“I originally went to SWIHA to study holistic nutrition,” Nickole confides. “I was fascinated with the way food impacts our bodies and wanted to share my love of food with future clients. I was really interested in learning more about ways to heal and help others that would use all the elements—mind, body, and spirit.”
Yet, it was in the midst of her nutritional studies in SWIHA’s Mind-Body Wellness program that Nickole learned about auriculotherapy for the first time. Immediately, she was hooked. “I found it amazingly powerful, so I started using it on myself and my family,” she says. “The energy and knowledge that instructor Cheryl Speen brought to my auriculotherapy class was unbelievable. I actually loved her class so much that I took it twice—just for fun!”
mind-body wellness practitioner,
For Jason Taylor, life before SWIHA felts like a numbers game. On the surface, he appeared to be a successful executive chef and restaurant manager. He had a “never say die” attitude—one which guided his spirit as he overcame addiction, abuse, and homelessness. Yet, despite the difficult hurdles he had surpassed and the assistance of many kind people along the way, Jason had still not dealt with the root of his pain.
For Kris Vaughan, a career as an herbalist was born out of a mother’s worst nightmare: the illness of her youngest daughter, who had developed severe stomach issues at the age of seven, yet who could find no answers or relief from her pediatrician.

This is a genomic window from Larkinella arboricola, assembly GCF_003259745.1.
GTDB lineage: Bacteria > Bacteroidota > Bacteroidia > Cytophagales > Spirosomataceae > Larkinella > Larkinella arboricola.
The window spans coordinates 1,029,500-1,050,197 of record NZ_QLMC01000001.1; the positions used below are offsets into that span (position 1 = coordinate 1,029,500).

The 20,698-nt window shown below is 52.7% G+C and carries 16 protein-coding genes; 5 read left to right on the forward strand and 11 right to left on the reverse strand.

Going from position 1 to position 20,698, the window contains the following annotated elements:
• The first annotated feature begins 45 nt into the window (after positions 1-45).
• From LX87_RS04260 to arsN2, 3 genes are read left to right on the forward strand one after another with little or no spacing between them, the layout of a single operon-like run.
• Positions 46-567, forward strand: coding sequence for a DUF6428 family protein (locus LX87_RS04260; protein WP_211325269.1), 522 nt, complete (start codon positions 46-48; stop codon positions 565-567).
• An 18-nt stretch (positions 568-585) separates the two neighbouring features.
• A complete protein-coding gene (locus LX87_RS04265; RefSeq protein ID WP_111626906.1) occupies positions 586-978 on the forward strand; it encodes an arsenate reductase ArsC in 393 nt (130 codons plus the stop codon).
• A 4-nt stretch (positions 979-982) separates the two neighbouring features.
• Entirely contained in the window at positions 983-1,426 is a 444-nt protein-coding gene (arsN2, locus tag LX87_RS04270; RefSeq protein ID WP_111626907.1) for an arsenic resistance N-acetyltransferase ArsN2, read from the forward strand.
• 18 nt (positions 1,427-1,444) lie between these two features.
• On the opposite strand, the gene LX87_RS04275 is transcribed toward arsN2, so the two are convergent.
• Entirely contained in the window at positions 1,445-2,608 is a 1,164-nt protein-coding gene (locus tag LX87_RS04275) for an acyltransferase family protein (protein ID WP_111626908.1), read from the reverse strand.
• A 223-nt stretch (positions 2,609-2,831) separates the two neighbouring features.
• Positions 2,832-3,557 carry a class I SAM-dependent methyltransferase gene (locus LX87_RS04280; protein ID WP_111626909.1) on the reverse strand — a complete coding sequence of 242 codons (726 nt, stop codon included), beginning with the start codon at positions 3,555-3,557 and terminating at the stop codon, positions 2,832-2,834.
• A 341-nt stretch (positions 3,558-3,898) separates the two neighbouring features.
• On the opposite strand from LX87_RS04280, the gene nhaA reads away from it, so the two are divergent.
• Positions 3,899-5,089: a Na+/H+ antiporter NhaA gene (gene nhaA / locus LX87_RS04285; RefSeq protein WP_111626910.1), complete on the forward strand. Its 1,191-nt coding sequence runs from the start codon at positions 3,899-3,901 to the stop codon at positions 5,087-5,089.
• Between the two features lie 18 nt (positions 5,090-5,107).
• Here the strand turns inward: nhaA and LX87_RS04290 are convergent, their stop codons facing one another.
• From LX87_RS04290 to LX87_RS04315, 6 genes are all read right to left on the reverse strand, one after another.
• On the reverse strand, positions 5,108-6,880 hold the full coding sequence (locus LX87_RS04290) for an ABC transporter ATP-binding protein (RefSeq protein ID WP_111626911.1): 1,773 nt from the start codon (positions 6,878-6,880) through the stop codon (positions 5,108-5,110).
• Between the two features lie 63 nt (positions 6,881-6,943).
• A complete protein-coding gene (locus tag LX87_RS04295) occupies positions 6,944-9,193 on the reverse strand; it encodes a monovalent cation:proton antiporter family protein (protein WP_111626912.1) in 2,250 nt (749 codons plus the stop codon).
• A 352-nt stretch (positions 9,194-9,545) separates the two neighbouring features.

“We spent nine months putting her through every invasive test imaginable, only to be handed antacids and told, ‘Sorry, we don’t know what’s wrong,’” Kris recounts. A friend recommended some natural herbal remedies for the girl, and although Kris found herself questioning their validity, her daughter was miraculously pain-free within three days of taking them—and has remained so ever since. “It made me realize that I was missing something huge,” Kris says. “I needed to do some research as to why these herbs worked, and that research brought me to SWIHA and the Western Herbalism program.”
Five years ago, Christine Iring’s life was falling apart. She had hit rock bottom and was unsure what was around the corner; she knew only, with the guidance of a therapist, that she had a responsibility to “do her work.”
And do her work she did! Over the course of three years, Christine steadfastly examined herself, even as the world continued to swirl and change around her. This period of transformation culminated in Christine moving to the Phoenix area and enrolling at SWIHA. “As soon as I walked in the building, I knew I found my new home,” she confides. “My first class was Life Coaching Foundations. Between the vibe, the instructors, the people that understood ‘my language,’ and learning the protocol for transforming lives, I knew this was part of my calling. I was on my way to being a life coach.”
“Who do you know who is fully expressed in their boldness and bravery?” If this was a survey question asked of those on the college campus of Southwest Institute of Healing Arts, Richard Seaman’s name would, without a shadow of a doubt, be on the top of the list. Richard is bold and brave! As a longtime coach and the lead Life Coach Instructor for the college, Richard is committed to teaching others to be brave using a coaching model he has created using the acronym B.R.A.V.E.